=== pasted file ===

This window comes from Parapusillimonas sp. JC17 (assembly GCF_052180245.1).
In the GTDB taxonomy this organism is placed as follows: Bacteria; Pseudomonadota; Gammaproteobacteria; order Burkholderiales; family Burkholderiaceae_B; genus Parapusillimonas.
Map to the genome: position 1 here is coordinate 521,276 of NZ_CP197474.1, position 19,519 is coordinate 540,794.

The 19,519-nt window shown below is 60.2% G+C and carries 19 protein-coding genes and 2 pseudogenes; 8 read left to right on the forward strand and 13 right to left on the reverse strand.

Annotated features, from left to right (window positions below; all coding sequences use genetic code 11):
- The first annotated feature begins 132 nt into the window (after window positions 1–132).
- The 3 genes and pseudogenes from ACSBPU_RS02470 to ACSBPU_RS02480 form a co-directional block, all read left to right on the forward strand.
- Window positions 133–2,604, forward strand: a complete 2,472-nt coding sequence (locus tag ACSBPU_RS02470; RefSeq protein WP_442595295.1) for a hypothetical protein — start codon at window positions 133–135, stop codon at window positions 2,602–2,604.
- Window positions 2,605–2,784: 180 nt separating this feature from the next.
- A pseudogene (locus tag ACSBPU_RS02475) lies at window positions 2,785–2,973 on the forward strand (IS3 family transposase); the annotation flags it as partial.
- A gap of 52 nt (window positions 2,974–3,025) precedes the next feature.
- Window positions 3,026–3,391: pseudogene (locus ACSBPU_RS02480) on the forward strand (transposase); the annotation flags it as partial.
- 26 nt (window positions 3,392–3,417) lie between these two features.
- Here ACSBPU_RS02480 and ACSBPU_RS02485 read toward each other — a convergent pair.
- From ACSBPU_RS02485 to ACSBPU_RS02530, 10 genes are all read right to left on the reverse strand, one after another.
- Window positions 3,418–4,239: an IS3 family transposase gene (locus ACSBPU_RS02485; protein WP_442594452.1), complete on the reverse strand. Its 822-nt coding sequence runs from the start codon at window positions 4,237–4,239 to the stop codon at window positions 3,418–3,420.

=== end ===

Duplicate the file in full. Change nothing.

This window comes from Parapusillimonas sp. JC17 (assembly GCF_052180245.1).
In the GTDB taxonomy this organism is placed as follows: Bacteria; Pseudomonadota; Gammaproteobacteria; order Burkholderiales; family Burkholderiaceae_B; genus Parapusillimonas.
Map to the genome: position 1 here is coordinate 521,276 of NZ_CP197474.1, position 19,519 is coordinate 540,794.

The 19,519-nt window shown below is 60.2% G+C and carries 19 protein-coding genes and 2 pseudogenes; 8 read left to right on the forward strand and 13 right to left on the reverse strand.

Annotated features, from left to right (window positions below; all coding sequences use genetic code 11):
- The first annotated feature begins 132 nt into the window (after window positions 1–132).
- The 3 genes and pseudogenes from ACSBPU_RS02470 to ACSBPU_RS02480 form a co-directional block, all read left to right on the forward strand.
- Window positions 133–2,604, forward strand: a complete 2,472-nt coding sequence (locus tag ACSBPU_RS02470; RefSeq protein WP_442595295.1) for a hypothetical protein — start codon at window positions 133–135, stop codon at window positions 2,602–2,604.
- Window positions 2,605–2,784: 180 nt separating this feature from the next.
- A pseudogene (locus tag ACSBPU_RS02475) lies at window positions 2,785–2,973 on the forward strand (IS3 family transposase); the annotation flags it as partial.
- A gap of 52 nt (window positions 2,974–3,025) precedes the next feature.
- Window positions 3,026–3,391: pseudogene (locus ACSBPU_RS02480) on the forward strand (transposase); the annotation flags it as partial.
- 26 nt (window positions 3,392–3,417) lie between these two features.
- Here ACSBPU_RS02480 and ACSBPU_RS02485 read toward each other — a convergent pair.
- From ACSBPU_RS02485 to ACSBPU_RS02530, 10 genes are all read right to left on the reverse strand, one after another.
- Window positions 3,418–4,239: an IS3 family transposase gene (locus ACSBPU_RS02485; protein WP_442594452.1), complete on the reverse strand. Its 822-nt coding sequence runs from the start codon at window positions 4,237–4,239 to the stop codon at window positions 3,418–3,420.